- Identifying and sending men who appear to have a proven gift in apostolic-type ministry
- Planting churches rather than sending individuals
- When possible, training indigenous leaders rather than transplanting those who don't know the language, would be perceived as cultural outsiders, and may face greater geographic, cultural, or linguistic barriers than an indigenous leader
- Maintaining association with a specific denomination or family of churches (in our case, Sovereign Grace Ministries), rather than interdenominational mission work
These same principles have informed our planned involvement in North Africa:
- The team leader appears to have a proven track record of planting and supporting churches in Asia and North Africa
- The existing team has requested a larger church-planting team than what they previously had in North Africa, so that they are not alone
- Certain team members are in many ways established in the culture and language of the country to which they're going
- These men have expressed their deep desire to be trained doctrinally, sent, and supported by Sovereign Grace Ministries
At the same time, we also want to be quick to acknowledge that having a primary strategy for missions does not mean we rule out everything that falls outside this strategy. Our primary strategy will be carried out most effectively with methodological flexibility, not methodological snobbery. If Christ is proclaimed, in that we rejoice. This is all the more true when it comes to working among unreached peoples and other situations where the ideal methodology cannot be perfectly maintained. When gifted leaders with years of experience and proven effectiveness in other nations are interested in partnering with us to plant churches in those nations, we are always interested in exploring the possibilities. (Spread the word!)
Last year at our Pastors Conference we shared that God has opened a door for Sovereign Grace Ministries to plant a church in North Africa. We are currently in the process of giving additional training to the men who are leading this effort, as well as giving them an opportunity to visit Sovereign Grace churches to build a prayer support network and potentially recruit members to join the planting team. This is the first of three blog posts to answer some of the most frequent questions asked of team members during these visits.
Why are we planting a church in North Africa?
As a family of churches, we love the gospel and want to see the name of Jesus Christ honored among those who do not know him. We also want to see churches planted and nations reached for the glory of God. We want to make his saving power known. And, yes, there are many places that need churches! So, why North Africa?
Primarily it's because it appears God has opened a door to reach that region. Most of our international work involves equipping indigenous pastors to build local church planting movements. Over the years, though, we've sought to also be sensitive to where God is establishing relationships that position us to serve unreached areas and people groups. God has provided us with just such an opportunity in a part of North Africa. We're excited about a developing partnership with a few qualified men who will lead the mission. And, it's been incredible to watch our family of churches come together to provide training, financial support, and prayer for the North Africa team—this partnership gives us confidence to move forward with the endeavor and trust God with the results.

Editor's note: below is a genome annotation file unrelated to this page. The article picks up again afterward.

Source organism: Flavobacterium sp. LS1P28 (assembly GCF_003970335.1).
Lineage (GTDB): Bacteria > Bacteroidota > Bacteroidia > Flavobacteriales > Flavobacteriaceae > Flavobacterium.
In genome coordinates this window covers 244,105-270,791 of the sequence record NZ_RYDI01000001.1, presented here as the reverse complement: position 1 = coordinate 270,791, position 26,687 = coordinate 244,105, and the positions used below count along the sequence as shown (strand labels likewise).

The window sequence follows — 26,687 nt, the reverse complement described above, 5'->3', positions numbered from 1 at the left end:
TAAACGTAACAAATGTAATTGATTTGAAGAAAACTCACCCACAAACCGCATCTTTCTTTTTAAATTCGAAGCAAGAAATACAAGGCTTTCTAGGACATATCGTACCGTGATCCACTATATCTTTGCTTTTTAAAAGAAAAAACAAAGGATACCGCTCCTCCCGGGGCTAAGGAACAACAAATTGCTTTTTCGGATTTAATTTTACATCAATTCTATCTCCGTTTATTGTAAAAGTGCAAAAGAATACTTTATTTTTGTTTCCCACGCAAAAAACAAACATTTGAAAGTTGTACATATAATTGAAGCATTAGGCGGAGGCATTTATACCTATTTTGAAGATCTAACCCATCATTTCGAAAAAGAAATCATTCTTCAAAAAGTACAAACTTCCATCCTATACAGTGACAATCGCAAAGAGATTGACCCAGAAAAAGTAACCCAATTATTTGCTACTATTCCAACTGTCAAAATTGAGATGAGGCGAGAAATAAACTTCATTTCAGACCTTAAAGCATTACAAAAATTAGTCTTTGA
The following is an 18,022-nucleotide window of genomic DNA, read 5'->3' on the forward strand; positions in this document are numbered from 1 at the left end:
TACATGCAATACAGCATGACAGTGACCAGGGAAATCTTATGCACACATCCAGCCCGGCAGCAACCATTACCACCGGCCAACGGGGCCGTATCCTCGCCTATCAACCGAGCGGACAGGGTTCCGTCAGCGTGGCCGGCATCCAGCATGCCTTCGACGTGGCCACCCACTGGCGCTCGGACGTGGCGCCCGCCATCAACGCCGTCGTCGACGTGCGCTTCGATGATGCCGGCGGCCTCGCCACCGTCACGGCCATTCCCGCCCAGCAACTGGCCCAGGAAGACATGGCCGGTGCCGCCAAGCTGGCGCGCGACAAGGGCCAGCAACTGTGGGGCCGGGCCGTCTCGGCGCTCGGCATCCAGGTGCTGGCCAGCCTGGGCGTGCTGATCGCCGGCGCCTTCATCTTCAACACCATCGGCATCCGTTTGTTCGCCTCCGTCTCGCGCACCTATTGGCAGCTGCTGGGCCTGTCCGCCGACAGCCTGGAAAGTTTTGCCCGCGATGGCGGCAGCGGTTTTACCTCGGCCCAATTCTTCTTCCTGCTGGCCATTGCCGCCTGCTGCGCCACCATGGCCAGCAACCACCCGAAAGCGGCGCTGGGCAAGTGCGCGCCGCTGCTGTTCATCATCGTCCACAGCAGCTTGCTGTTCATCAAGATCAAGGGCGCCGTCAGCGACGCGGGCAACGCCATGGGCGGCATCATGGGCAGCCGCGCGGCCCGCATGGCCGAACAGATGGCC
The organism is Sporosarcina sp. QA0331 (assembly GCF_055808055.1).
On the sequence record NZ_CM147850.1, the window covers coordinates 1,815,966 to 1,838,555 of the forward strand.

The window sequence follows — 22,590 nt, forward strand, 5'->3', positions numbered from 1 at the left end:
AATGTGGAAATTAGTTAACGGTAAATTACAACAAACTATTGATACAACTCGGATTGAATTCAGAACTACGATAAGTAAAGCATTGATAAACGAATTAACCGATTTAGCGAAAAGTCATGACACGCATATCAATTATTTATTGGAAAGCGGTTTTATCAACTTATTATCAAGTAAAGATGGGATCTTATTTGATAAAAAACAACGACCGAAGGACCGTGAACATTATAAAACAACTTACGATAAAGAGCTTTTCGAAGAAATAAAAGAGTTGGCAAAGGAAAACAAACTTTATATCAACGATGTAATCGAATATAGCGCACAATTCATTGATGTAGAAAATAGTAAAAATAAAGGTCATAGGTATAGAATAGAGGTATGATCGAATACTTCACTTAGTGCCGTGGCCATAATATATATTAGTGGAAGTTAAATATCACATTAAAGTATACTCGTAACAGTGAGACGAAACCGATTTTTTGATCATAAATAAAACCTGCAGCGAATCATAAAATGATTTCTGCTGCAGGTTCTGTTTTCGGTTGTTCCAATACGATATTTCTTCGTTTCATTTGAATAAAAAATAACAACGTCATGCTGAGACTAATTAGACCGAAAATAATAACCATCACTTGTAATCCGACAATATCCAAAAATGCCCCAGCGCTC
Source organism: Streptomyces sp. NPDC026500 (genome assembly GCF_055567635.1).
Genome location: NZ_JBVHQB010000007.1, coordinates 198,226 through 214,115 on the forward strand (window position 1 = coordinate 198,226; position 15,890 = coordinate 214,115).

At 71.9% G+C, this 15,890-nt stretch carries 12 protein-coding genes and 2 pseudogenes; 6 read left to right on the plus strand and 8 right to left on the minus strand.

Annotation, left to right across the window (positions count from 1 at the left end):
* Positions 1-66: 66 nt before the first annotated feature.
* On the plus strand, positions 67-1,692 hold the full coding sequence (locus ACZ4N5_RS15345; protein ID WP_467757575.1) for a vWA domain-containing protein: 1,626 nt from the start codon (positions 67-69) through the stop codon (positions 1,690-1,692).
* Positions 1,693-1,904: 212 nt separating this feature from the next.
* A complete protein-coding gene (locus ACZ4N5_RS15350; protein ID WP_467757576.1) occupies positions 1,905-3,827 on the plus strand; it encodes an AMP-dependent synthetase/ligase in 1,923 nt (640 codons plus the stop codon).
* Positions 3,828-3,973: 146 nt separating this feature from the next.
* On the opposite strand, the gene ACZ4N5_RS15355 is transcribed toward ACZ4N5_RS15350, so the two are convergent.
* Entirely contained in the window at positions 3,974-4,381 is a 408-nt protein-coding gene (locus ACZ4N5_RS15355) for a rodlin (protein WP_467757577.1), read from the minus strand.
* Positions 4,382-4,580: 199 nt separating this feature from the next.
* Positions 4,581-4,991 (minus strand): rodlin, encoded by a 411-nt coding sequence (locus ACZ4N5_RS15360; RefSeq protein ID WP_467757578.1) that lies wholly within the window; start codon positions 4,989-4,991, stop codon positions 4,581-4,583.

Given the instability of North Africa, is this really a good time to plant a church there?
Great question! Thanks for asking this particular one since I think it reveals a heart to care for the people we are sending to North Africa. We have carefully followed current events abroad and in North Africa in particular. We have not only prayerfully considered whether the location is right, but if the timing is right. Of course, our goal isn't to intentionally seek danger and we certainly don't want to put anyone in harm's way. At the same time, spreading the gospel is inherently dangerous, and church planting among Muslims in North Africa will, inevitably, involve heightened risk. As a result, we've concluded that it does not seem best to allow the cultural and political stability of a region to determine whether we take the gospel to that place. We also don't see waiting for peaceful times as a pattern in the New Testament. With that said, we do move forward cautiously, trusting God that he is leading us according to his plan and timing.
We don't know how long instability will remain in North Africa and whether things will get better or worse in the future. We do know there are brothers and sisters there who need care and spiritual leadership. And we know there are many men and women in North Africa who have never heard the saving message of Jesus Christ. We believe we can help by sending the church planting team to this troubled region sooner rather than later.
As the man leading the North Africa church planting team said, "Jesus commands us to make disciples of all nations, not just the ones that are safe. Unreached nations are unreached for a reason: they are inherently hostile to the gospel. They will never welcome us. We don't just lower our shoulders and go in blindly. But if we allow our evaluation of a favorable political climate and a craving for security to have authority over Scripture we will never go. Jesus promises us a hostile reception. He also promises to be with us. That is all we get. And that is enough."